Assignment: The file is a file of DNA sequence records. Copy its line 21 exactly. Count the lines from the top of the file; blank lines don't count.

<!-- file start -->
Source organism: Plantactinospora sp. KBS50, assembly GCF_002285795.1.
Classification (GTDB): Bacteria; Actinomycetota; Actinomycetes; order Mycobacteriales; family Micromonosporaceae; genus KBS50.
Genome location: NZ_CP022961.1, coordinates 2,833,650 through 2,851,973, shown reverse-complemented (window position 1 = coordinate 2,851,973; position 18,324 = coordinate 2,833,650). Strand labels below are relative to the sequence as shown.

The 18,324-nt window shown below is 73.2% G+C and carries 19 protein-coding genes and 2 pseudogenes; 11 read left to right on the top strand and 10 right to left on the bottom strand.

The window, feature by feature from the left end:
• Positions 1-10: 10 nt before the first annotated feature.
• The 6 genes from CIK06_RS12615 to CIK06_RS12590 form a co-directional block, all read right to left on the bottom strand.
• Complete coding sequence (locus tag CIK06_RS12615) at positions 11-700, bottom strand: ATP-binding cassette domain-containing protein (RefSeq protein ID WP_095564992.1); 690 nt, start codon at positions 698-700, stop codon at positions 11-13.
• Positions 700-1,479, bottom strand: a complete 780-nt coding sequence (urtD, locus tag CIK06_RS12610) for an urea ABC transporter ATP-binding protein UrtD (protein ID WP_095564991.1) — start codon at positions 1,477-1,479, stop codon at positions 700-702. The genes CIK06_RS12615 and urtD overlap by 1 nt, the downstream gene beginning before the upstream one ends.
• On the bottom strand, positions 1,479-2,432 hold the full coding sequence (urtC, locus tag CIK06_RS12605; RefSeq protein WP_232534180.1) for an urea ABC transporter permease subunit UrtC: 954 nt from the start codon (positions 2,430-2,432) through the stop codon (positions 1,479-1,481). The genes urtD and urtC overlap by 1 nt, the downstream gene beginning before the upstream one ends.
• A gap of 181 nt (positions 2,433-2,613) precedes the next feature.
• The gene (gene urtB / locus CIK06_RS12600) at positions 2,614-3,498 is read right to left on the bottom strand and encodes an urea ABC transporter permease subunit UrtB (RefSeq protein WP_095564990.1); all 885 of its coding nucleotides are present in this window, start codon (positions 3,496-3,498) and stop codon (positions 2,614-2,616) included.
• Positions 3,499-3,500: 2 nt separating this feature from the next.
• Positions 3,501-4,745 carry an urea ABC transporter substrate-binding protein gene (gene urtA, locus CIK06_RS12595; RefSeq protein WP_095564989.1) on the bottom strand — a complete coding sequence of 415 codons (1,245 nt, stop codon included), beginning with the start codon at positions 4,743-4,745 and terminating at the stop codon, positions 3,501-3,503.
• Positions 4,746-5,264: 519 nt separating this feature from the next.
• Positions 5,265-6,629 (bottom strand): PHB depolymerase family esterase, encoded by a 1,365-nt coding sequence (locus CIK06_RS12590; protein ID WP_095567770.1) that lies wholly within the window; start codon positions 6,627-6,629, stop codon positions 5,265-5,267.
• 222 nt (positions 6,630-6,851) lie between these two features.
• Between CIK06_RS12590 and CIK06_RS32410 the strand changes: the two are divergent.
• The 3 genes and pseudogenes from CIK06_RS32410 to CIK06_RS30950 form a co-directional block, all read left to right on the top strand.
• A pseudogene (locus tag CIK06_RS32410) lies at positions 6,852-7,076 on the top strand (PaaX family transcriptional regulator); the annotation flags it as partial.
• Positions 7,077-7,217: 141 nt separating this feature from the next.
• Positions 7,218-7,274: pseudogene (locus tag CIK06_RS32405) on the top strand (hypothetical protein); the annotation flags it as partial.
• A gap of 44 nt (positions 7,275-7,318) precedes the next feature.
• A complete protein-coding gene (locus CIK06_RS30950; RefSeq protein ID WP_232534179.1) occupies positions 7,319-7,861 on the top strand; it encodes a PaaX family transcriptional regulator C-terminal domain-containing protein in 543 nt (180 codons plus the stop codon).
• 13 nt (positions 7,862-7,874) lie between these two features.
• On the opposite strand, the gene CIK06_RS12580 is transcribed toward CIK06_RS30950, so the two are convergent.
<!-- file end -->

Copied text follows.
• Positions 7,077-7,217: 141 nt separating this feature from the next.